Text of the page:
The World Junior Championship has wrapped up, and players have returned to home ice. For Detroit Red Wings fans, they have many reasons to be thankful – the WJC showcased several of Detroit’s top prospects on the international stage (from ‘Two Detroit Red Wings win gold with Canada in world junior hockey tournament,’ Detroit Free Press, 01/05/2020). From Joe Veleno bringing home the gold with Team Canada and Moritz Seider serving as captain of Team Germany, Detroit got a good taste of what the future will look like.
As the dust settles, and prospects return to their respective teams, the Grind Line wanted to take some time to highlight the encouraging growth of our home team. Development is hard and rebuilding has been brutal to watch – but there is hope for the future of the Red Wings. Each season we watch the world’s best junior players and this year, Detroit fans got to boast five players participating.
The Grind Line picks who we think was a standout during the tournament and why you should be excited too.
Rachel Anderson: Jonatan Berggren
Berggren is one of two Swedish-born Red Wings prospects that were invited to participate in the WJC this season. While helping his fellow Swedes earn a bronze medal, Berggren showed quite a bit of offensive growth since his draft in 2018.
In seven games, Berggren quietly tallied five points. His experience playing in the Swedish Hockey League (SHL) this season appeared to be a tremendous benefit. Having the patience and physical ability to work against men much larger than him, translating that ability back a junior level didn’t appear to be a challenge. He’s a tenacious skater as it is, but his footwork seems to have improved. Berggren will likely spend another season in Sweden.
At only 19 years old, Berggren has much more development to do but his steady production during the WJC is showing a very bright future for him in North America should the Red Wings bring him over. While his fellow prospects like Joe Veleno and Moritz Seider stole the show for Detroit fans, Berggren is steadily catching up and could pose a viable winger option sooner rather than later.
Tony Wolak: Moritz Seider
Of Detroit’s five prospects who took part in this year’s World Junior Championships, Seider had the most impressive tournament. The 2019 first-round pick was a force at both ends of the ice for Germany, playing upwards of 25 minutes every game.
Seider was tasked with shutting down the world’s best under-20 prospects and he did just that. It was something that Detroit’s management team asked Seider to do heading into the tournament, according to WingsNation’s Tom Mitsos.
“I was talking to Detroit, and they clearly said you have to be very solid defensively, and I think I did that very well. It was nice getting a lot of minutes and only a few goals against.”
To be exact, he was on the ice for only three goals against at five-on-five.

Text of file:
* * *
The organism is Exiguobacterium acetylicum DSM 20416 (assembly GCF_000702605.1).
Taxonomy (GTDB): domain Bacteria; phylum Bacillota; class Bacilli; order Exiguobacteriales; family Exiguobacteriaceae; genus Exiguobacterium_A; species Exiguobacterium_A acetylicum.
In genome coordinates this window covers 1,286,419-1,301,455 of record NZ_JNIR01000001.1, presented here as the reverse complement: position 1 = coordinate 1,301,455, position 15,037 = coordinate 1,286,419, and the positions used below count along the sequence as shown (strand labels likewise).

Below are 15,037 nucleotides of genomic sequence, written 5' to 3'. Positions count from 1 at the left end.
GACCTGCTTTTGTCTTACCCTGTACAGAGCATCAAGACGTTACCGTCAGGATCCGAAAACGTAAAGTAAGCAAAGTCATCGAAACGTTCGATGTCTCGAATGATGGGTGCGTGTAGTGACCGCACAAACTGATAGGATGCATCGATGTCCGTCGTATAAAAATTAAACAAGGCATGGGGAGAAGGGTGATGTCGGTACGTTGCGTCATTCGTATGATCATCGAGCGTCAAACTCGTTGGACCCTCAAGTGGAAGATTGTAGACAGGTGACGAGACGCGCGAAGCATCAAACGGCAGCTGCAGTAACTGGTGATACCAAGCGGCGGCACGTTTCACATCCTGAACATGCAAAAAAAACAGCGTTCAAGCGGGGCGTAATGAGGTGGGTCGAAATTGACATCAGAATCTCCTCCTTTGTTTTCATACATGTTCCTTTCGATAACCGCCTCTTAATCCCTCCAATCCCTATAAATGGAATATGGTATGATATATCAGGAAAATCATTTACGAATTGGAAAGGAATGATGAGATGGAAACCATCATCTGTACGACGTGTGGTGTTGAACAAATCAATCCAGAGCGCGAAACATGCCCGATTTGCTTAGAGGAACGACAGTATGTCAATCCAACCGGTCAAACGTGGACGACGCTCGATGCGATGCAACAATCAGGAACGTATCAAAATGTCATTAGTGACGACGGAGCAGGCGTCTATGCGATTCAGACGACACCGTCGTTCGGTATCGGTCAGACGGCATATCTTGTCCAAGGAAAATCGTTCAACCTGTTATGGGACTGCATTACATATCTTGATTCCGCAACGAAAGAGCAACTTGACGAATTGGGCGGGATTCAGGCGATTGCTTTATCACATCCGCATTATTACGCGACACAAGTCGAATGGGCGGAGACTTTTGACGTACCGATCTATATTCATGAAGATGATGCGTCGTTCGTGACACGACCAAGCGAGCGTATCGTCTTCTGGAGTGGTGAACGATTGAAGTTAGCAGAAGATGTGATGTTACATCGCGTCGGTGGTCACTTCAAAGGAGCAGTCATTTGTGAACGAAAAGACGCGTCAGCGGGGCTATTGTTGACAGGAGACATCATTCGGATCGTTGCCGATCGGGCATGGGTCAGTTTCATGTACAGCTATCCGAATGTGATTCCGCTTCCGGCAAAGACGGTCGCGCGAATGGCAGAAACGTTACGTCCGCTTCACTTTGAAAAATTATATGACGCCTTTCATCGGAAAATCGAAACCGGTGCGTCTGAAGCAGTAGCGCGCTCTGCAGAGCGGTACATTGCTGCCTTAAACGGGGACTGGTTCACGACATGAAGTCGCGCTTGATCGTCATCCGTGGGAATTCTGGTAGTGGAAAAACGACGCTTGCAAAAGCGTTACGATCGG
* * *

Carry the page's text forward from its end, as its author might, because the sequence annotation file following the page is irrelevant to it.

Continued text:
Now that Seider is back with Grand Rapids, he can parlay his WJC performance into a strong second-half with the Griffins. You have to imagine that he’ll get a shot with the Red Wings later on this spring considering the success he’s been having at all levels this season, just like Filip Zadina last year. That’s something to be excited about – it’s only January and Seider is already making a legitimate case for NHL minutes.
Devin Little – Joe Veleno
Veleno’s play won’t stand out on the statsheet, but the guy they call “Poison” showed plenty of promise during the tournament. He played a staggering 25:20 while recording an assist in the gold-medal game for Canada, showing the ability to be trusted at both ends of the ice. He was Canada’s top center throughout the tournament and that bodes well for the Red Wings’ future down the middle.
Veleno also demonstrated strong chemistry with linemate Alexis Lafrenière – the star winger who looks poised to go first overall in the 2020 draft. Given the Red Wings’ spot in the standings, it is encouraging that the organization’s top center prospect already has a proven track record with the player they hope to select in the draft. Veleno didn’t need to “carry” the top line, but he was more than able to play with and against some of the top young players in the game.
His play in the tournament further revealed a comparison to the Red Wings’ top center, Dylan Larkin. Although Larkin is not a high-end point producer like other top centers, he excels at creating offense and back-checking on defense. This rings true of Veleno too, and the World Juniors was another stage to put that on display. If Veleno’s play can continue the trajectory it’s on right now, he’ll not only spark the Grand Rapids Griffins, but he may find himself previewing life as a Red Wing before the season is done.
I am a Detroit Red Wings prospect journalist for Access Hockey MI covering the Grand Rapids Griffins and Toledo Walleye prospect development. Draft analyst for USHL hockey with the Muskegon Lumberjacks.